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Gouache - Paint Reviews

Heather Martin

Most of us have stumbled upon some free time, given the shelter in place orders around the world due to COVID-19. Many of you have decided to dip your toes into the art world, and are wondering where to start.

So let's talk about paint. When I started, there were only a handful of gouache brands, but you lucky ducks these days have sooo many options.

Important: I am talking about regular gouache (opaque watercolor), and not acrylic gouache, aka acrylagouache, acrylgouache. I personally do not like acrylic gouache, and basically consider it to be a matte acrylic paint instead of gouache because it will not reactivate.

When reviewing gouache, I look for a variety of things. Is it a quality paint? What are the lightfast ratings? How much does it cost? Is it easy to find? Do they have a lot of colors to choose from? What is the consistency like? Read on to see my thoughts on some of the more popular gouache brands.

  • ARTEZA Arteza is a great gouache for beginners or people new to the medium, and is very affordable. A set of 24 12ml tubes will set you back $27.99, and if you're really color hungry they have a 60 color set too for about $50. When I tried the 60 set, I was overwhelmed by all the color choices, but was impressed by the creamy consistency and bright colors. The downsides: it feels a little plasticky once it starts to dry. The lightfast ratings are sort of vague (lightfast means how well the paint will stand up over time when exposed to light), and the paint doesn't sell in individual tubes. You WILL run out of white, probably within the first 5 paintings, even though they do include a couple. I also found the colors on the tube to be inaccurate to what the paint color is, and had to keep opening them to check. Personally, I wouldn't use this paint for professional use, but it is great if you are learning or not sure if you like gouache or not. They do have a great refund policy, so there isn't much risk to try them.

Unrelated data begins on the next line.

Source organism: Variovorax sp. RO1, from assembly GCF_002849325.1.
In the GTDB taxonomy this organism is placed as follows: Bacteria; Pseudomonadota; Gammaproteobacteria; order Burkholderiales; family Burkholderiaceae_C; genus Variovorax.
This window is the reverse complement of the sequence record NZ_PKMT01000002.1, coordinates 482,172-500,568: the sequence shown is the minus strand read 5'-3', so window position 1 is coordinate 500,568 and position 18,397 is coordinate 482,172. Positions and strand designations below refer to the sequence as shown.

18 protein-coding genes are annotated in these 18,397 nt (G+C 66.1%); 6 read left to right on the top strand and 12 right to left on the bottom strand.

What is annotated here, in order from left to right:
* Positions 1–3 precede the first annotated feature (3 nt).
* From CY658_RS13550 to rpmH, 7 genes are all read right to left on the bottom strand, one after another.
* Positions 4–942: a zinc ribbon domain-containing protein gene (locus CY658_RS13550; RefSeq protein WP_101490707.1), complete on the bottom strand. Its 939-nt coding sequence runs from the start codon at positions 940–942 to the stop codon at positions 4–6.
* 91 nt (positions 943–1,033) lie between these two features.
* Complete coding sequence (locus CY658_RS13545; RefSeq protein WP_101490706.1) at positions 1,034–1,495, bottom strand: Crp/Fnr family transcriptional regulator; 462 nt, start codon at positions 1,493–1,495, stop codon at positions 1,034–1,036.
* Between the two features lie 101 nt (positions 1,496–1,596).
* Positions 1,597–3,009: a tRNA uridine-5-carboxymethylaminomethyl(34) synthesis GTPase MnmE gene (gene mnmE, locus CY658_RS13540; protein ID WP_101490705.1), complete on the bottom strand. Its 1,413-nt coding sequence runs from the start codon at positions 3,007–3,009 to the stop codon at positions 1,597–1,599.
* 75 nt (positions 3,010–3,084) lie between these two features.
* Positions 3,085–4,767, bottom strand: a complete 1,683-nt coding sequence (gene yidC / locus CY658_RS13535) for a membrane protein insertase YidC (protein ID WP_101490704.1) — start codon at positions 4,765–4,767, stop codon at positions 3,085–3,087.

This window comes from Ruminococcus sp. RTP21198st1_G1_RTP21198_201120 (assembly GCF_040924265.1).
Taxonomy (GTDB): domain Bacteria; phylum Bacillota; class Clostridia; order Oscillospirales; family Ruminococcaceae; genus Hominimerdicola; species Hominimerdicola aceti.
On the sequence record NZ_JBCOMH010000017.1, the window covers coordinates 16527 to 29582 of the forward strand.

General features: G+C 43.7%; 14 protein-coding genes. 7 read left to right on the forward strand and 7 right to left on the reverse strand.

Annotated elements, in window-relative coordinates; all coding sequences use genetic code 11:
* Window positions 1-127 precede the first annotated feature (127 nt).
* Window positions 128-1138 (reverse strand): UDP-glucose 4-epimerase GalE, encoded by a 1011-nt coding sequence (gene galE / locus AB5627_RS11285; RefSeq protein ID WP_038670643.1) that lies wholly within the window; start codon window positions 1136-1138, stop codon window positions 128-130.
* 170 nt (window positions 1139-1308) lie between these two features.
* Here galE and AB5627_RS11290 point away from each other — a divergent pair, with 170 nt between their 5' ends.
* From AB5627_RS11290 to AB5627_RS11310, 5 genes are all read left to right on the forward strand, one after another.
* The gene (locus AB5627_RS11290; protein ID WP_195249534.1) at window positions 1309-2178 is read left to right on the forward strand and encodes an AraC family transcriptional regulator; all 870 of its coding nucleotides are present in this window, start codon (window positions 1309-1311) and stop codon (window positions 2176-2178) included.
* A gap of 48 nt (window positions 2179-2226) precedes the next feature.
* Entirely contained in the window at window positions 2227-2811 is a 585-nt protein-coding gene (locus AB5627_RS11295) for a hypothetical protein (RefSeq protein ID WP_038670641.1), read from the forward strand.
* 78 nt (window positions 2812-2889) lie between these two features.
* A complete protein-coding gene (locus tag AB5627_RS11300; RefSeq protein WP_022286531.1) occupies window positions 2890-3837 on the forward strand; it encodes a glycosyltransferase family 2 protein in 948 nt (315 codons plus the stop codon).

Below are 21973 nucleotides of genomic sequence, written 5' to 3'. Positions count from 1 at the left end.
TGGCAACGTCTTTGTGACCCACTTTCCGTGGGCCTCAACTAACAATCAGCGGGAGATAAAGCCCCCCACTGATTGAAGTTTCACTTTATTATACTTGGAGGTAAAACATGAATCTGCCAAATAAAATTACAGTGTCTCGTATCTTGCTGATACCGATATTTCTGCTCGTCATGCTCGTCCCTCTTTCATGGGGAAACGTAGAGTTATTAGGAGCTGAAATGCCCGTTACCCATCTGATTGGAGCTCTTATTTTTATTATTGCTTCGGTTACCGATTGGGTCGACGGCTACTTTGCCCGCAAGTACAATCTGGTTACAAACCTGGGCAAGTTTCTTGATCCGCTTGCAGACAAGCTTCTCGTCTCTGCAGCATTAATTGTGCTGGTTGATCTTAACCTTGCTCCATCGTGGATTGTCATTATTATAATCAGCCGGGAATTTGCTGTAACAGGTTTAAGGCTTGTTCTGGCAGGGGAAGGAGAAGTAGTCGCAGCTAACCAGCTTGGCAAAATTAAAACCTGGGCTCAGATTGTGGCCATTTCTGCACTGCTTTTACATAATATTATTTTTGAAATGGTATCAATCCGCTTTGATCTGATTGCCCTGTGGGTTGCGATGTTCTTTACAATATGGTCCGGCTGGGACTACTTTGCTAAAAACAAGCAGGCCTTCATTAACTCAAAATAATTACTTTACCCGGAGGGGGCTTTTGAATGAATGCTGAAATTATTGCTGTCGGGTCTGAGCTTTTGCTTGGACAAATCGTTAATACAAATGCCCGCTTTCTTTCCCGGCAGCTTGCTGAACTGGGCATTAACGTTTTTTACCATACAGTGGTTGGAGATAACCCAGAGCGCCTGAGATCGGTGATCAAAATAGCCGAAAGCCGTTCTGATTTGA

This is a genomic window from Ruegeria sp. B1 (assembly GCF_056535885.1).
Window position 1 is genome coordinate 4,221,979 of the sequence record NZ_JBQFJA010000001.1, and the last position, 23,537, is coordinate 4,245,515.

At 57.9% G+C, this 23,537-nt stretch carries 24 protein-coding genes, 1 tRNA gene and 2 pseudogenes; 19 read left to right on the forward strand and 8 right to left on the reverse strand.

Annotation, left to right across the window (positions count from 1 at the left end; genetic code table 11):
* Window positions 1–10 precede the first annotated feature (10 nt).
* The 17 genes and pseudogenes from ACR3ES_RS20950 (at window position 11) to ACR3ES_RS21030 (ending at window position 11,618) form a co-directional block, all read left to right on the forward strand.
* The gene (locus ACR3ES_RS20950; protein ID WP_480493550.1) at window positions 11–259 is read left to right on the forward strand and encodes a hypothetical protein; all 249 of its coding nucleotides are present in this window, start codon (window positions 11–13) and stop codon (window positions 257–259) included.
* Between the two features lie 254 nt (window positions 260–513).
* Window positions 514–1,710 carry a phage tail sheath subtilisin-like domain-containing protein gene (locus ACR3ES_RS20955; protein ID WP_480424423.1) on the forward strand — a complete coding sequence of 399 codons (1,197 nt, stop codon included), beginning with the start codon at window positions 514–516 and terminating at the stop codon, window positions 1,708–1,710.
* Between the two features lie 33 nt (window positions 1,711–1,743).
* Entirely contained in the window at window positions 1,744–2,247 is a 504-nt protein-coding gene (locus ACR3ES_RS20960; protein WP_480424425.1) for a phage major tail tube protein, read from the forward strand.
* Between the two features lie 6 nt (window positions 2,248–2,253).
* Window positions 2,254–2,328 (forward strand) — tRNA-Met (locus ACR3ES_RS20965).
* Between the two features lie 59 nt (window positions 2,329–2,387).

• Turner Design Gouache Okay, I am biased. I've been working with Jerry's Artarama on building a custom palette with colors I selected personally with Turner Design Gouache and have gone through MANY tubes. But I genuinely really like the paint, and have used it exclusively for a while and have been able to paint a wide assortment of subjects from sunlit flowers, to moody ocean scenes, to kitchen still-lifes. The consistency is great overall, and it's more affordable than most (at times you might be able to find a 25ml tube for sale under $5). As much as I'm not a fan of plastic, I do appreciate how easy the tubes are to open, and that they have not had any leaking issues. No pliers needed, and they are very kind on your hands. The tubes are also slightly larger than most brands (25ml vs 15ml) which is great. The downside is that it is a little more fluid than a lot of the higher end brands, and you really need to check the lightfast ratings of the paints if you want to be sure it lasts. Several of the pink/purple pigments have 0-1 stars (which is actually very common across all brands), which makes me think that they will fade very quickly. I did plenty of research to ensure that my kit is mostly 3 stars (excellent), with only a handful being 2 (good).
  • M. Graham - Maybe you can tell from the well used tubes, but I love this paint! M. Graham has a solid reputation amongst the artist community, and it's well deserved. Their gouache has a honey based binder which makes for a silky smooth consistency. This paint also "reactivates" the best of any brands I've worked with, meaning that if it dries, you can add water and it will become workable again. Unfortunately, they do not have as many colors as other brands (35 colors), which feels very limiting and has me wanting more. Also, you may attract some bee friends while out painting outdoors (not necessarily a downside to some!).